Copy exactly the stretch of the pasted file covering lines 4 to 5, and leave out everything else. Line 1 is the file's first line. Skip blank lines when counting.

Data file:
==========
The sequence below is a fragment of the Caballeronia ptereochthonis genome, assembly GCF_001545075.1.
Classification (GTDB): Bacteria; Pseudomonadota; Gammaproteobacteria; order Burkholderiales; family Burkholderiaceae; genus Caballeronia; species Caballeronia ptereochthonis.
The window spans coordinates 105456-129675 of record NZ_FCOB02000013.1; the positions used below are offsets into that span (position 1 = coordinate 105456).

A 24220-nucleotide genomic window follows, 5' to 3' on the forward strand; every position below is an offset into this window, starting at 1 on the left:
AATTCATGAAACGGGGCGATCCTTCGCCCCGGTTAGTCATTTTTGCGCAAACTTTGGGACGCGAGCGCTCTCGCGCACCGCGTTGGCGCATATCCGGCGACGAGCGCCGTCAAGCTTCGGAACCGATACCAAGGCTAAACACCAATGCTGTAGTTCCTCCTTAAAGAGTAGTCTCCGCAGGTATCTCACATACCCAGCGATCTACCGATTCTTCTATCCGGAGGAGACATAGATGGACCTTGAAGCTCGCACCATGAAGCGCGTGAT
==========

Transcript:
A 24220-nucleotide genomic window follows, 5' to 3' on the forward strand; every position below is an offset into this window, starting at 1 on the left:
AATTCATGAAACGGGGCGATCCTTCGCCCCGGTTAGTCATTTTTGCGCAAACTTTGGGACGCGAGCGCTCTCGCGCACCGCGTTGGCGCATATCCGGCGACGAGCGCCGTCAAGCTTCGGAACCGATACCAAGGCTAAACACCAATGCTGTAGTTCCTCCTTAAAGAGTAGTCTCCGCAGGTATCTCACATACCCAGCGATCTACCGATTCTTCTATCCGGAGGAGACATAGATGGACCTTGAAGCTCGCACCATGAAGCGCGTGAT